tue 23/07/2024

Schubert Sonatas 4, Barenboim, RFH | reviews, news & interviews

Schubert Sonatas 4, Barenboim, RFH

Schubert Sonatas 4, Barenboim, RFH

Barenboim and that piano plumb the heart of darkness in Schubert's farewell

'One arm gesture from this maestro and nobody could budge'Image by Chris Christodoulou

One man and his piano can occasionally fulfil a role more satisfying than the finest orchestra in full sail. The last of Daniel Barenboim's four-recital traversal of Schubert's piano sonatas proved just such an occasion.

Since the first concert last week, perhaps all the ingredients had settled in a five-way exchange, with artist, piano, audience, hall and music each coming to terms with all of the others and finding a new modus vivendi.

And that is what's needed when a piano is so radically different from those to which we're accustomed... Yes, I know, we've dealt with the Barenboim own-brand instrument already, but its significance is growing, rather than the reverse. Watching and listening to Barenboim playing it is like witnessing a man in love. This relationship is still new, starry-eyed and fresh, his discovery of his musical partner's capabilities ongoing and full of surprises; and the joy with which he appears to show us its range is hard to mask even in the darkest depths of Schubert's late sonatas. Comparisons with Steinway or Fazioli would be invidious: after all, there's little that such a pianist cannot do with those, as anyone who heard his Beethoven series a few years back will know.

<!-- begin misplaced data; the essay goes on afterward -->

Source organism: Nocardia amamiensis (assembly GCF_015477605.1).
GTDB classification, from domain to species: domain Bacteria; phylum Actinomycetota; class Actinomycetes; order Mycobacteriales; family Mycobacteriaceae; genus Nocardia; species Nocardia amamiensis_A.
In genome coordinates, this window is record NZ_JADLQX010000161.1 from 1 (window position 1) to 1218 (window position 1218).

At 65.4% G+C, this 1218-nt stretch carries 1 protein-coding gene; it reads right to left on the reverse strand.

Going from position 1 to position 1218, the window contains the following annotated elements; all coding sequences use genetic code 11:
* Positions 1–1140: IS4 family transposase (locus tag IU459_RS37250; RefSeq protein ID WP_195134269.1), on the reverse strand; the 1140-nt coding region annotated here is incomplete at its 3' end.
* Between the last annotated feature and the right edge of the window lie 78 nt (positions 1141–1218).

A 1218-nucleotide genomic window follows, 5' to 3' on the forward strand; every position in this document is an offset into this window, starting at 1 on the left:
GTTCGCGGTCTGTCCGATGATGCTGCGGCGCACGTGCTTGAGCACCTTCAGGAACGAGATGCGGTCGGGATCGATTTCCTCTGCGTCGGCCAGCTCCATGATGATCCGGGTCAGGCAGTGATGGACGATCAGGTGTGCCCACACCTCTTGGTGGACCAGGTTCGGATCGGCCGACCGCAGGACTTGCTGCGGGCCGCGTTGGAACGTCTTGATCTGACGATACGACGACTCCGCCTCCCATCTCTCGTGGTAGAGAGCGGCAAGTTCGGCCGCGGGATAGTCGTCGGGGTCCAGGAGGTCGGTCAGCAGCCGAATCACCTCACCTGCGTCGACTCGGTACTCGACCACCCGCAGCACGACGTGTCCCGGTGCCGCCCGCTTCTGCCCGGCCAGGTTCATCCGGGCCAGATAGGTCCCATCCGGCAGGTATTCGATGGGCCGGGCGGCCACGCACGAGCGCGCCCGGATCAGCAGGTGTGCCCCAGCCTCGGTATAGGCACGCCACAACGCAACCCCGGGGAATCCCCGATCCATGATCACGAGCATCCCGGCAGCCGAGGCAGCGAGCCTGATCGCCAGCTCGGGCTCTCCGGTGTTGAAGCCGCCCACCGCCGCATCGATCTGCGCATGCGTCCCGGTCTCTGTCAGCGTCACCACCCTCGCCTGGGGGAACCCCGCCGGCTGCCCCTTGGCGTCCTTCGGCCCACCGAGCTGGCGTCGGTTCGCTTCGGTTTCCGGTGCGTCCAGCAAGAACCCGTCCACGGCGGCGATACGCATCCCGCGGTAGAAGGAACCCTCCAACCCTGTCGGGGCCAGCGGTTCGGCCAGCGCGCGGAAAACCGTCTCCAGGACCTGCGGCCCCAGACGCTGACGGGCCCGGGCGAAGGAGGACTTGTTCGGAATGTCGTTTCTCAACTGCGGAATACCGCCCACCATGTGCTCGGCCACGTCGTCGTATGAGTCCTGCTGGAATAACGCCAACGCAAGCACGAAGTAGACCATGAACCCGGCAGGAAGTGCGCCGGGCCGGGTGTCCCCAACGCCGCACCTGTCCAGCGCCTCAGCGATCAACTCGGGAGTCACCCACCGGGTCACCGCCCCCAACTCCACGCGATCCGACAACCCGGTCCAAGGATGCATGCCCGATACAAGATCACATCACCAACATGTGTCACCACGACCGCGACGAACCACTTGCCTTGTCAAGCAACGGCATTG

It was in the slow movement that Barenboim ventured into territories that few others would dare to explore

Barenboim, with his conductor's awareness of sonic colour, can work wonders with any instrument at his disposal because the sound-colour is in his mind first and foremost. Yet this straight-strung, lighter-bodied invention (pictured below), aiming to combine the best of 19th- and 21st-century concert grands, taking its cues from one of Liszt's, allows him to find shadings of colour, especially at soft levels, that offer new realms of possibility. Even in the last movement of the last sonata (D.960) there was a sense that he is still playing with this lavish new toy: the open octaves that start and then punctuate this music gave him ample scope to demonstrate that no two need sound the same. With varied touch, different approaches to attack and release, he could hollow out the tone, or sustain it, or shadow it with kaleidoscopic variants.